Never judge a book by its cover — but sometimes, those covers are so gorgeous that it simply can’t be helped. The new exhibition at the Brandywine Art Museum, Rooted: Family and Nature in Contemporary Children’s Book Illustration, showcases the amazing artworks that illuminate stories and tell powerful tales of their own. The exhibition includes more than 75 illustrations from eight picture books, each by a different author, which tell stories from around the world that traverse the human experience.
The first thing that strikes visitors when they walk in is the bright colors, not just of the artworks, but of the gallery itself. Rather than the standard white walls, the exhibition space is painted in shades of green, blue, and orange. It provides the perfect background to the white frames of the galleries, giving the whole room a sense of vibrancy.
Guests may also notice another unusual thing about this exhibition: “The artwork is hung slightly lower, so our youngest visitors can enjoy it,” said Shadra Strickland, an award-winning artist, author, and chair of the Illustration Department at the Maryland Institute College of Art in Baltimore, one of the co-curators of the exhibition. It is a thoughtful detail, allowing children to experience the paintings up close.
This is an exhibition that invites close examination. The artworks pop in ways they simply cannot on the page, the materials and mediums enhancing the story being told. For example, the illustrations of Farmhouse, written and illustrated by Sophie Blackall, are made using collages and mixed media. The story was inspired by a real ruin on a property Blackall and her husband bought to turn into a creative retreat. The illustrations include actual pieces salvaged from the original farmhouse, including scraps of wood, wallpaper, leaves, fabric, and more.
“It tells the story of an imagined family living in this house,” said Strickland. As the children grow and the family moves on, the youngest now-grown child leaving the door ajar on their way out, nature intrudes, “and the house eventually decays.”
Told in one single-sentence poem, the story moves space and time, from the children’s bedroom decorated with their own artworks to cozy nooks to a jumble of items in an attic to the creatures that move in after the family has left. The layers of the artwork pop in person. Young visitors will delight in trying to peer around the corners of the home and find all the critters (the museum is already prepared for many fingerprints on the sturdy glass.)
Zonia’s Rain Forest, written and illustrated by Juana Martinez-Neal, tells the story of a girl who is a member of the largest Indigenous nation in Peru, the Asháninka. Zonia loves the forest, but one day finds a section that has been deforested. “It is about the people she left behind in Peru, as well as the rainforests there,” said Strickland. The powerful story is enhanced by the lush illustrations which are painted on banana bark paper that was handmade by Indigenous women from the depicted region.
Children’s stories often address big issues, providing context and safe ways to explore a world that can often be challenging. This book “is a useful story to understand how children in other parts of the world are responding to these issues that may be scary,” said Strickland. Like the frequently referenced “Look for the helpers” advice from Mr. Rogers, books like these offer perspectives of kindness and care in troublesome times.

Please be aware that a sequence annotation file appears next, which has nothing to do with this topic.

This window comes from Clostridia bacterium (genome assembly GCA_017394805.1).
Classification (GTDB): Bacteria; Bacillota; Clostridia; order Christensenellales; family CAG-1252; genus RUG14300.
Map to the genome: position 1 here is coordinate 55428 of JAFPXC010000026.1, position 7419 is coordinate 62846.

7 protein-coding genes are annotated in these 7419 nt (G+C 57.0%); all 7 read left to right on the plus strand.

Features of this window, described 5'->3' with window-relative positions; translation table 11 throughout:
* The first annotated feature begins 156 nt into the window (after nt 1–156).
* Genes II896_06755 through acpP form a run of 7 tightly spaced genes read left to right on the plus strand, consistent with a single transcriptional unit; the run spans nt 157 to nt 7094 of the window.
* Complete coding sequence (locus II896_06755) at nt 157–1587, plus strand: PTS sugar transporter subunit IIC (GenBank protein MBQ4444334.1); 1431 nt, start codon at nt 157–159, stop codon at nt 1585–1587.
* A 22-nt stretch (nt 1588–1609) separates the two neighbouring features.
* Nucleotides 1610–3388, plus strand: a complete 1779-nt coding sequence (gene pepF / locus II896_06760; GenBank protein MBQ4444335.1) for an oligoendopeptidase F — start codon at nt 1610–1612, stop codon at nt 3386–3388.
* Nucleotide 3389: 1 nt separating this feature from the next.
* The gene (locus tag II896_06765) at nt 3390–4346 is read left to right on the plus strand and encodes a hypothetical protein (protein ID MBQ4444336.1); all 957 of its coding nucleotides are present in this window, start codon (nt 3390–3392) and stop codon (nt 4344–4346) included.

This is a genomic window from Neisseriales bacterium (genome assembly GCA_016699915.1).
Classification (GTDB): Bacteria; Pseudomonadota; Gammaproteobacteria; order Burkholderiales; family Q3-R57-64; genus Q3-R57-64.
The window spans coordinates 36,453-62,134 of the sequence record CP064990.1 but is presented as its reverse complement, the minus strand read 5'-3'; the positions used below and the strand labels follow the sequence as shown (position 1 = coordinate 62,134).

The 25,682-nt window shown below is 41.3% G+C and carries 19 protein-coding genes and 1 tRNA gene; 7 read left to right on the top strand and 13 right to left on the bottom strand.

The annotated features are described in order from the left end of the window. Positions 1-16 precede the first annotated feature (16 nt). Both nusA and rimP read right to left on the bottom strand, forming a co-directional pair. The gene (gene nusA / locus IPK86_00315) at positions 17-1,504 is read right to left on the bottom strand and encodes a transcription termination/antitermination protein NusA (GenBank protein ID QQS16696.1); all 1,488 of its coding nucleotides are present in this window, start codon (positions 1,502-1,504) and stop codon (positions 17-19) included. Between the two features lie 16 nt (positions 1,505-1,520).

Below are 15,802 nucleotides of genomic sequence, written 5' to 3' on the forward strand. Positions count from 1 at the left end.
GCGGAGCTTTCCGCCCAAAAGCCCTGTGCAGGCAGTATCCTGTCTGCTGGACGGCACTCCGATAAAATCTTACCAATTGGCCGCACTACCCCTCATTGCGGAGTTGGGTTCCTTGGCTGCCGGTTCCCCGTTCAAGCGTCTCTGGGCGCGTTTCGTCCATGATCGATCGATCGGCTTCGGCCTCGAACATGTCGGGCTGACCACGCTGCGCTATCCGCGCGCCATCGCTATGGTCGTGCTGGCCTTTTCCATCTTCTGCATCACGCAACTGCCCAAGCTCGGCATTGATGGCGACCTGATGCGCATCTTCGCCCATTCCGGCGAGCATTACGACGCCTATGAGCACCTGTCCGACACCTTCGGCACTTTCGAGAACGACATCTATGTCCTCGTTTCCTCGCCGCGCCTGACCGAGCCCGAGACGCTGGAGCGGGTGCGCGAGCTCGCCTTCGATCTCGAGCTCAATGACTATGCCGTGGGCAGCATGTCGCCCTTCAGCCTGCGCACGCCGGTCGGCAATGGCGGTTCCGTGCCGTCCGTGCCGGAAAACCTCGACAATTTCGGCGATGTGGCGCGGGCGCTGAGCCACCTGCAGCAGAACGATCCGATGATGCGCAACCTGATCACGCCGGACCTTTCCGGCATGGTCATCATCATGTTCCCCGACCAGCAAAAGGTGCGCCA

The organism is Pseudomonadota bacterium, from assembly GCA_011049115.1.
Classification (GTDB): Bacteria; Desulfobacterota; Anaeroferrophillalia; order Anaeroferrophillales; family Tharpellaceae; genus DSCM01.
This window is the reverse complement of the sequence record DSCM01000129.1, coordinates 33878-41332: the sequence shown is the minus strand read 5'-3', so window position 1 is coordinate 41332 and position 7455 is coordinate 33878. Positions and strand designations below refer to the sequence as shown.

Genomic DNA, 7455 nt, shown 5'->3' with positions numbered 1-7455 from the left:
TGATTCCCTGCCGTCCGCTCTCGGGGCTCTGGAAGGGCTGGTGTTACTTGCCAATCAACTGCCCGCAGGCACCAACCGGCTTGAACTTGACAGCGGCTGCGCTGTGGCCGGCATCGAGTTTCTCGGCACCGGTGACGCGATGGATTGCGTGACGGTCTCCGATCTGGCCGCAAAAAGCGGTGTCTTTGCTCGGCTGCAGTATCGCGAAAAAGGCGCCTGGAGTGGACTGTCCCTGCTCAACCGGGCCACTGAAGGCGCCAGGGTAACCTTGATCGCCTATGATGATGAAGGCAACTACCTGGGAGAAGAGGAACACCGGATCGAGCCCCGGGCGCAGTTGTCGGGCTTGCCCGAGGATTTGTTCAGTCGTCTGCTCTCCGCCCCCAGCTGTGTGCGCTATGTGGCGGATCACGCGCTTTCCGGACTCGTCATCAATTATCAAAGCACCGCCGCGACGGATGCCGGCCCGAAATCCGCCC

This is a truly interactive exhibit, with the actual books on a stand near the entrance ready to be enjoyed by visitors. You can pick up, for example, The Secret Garden of George Washington Carver, written by Gene Barretta and illustrated by Frank Morrison, then turn around and see the artwork from the cover on display. The paintings are so much larger, letting the details come to life in full color.
“This piece is so rapturous to me,” said Strickland, looking at Diamond Grove, Missouri, one of the oil illustrations from the book. “You see [Carver’s] journey as a young boy and end with him as an old man, reflecting on his work and life.”
Carver was born into slavery and went on to become a celebrated botanist, scientist, and inventor. The vibrant illustrations reveal his curiosity about the natural world around him. It is unusual for modern illustrators to paint with oils, though visitors to the Brandywine know it has a rich tradition, including local artists Howard Pyle and N. C. Wyeth, whose illustrations abound on the floors below.
The exhibition is a delight for book and art lovers alike. “The textures are just so beautiful,” said Audrey Lewis, associate curator at Brandywine and co-curator of this exhibit. “The farmhouse blew me away,” she said, referencing artworks from Farmhouse. But choosing a favorite among the books and artworks is an impossible task — “They all have their own special appeal.”
Virtual and in-person events will be held throughout the exhibition for art enthusiasts of all ages, including Read-Alouds and Book Signings featuring the illustrators themselves. It is a wonderful opportunity to go beyond the printed page and experience art in a whole different way. The exhibition invites you to pick up a book, get immersed in a tale, and perhaps brighten up your own corner of the world.
Rooted: Family and Nature in Contemporary Children’s Book Illustration is on view at the Brandywine Museum of Art from Oct. 14, through Feb. 28, 2024. The Brandywine Museum of Art is located at 1 Hoffman’s Mill Road, Chadds Ford. More information can be found online at Brandywine.org/Museum.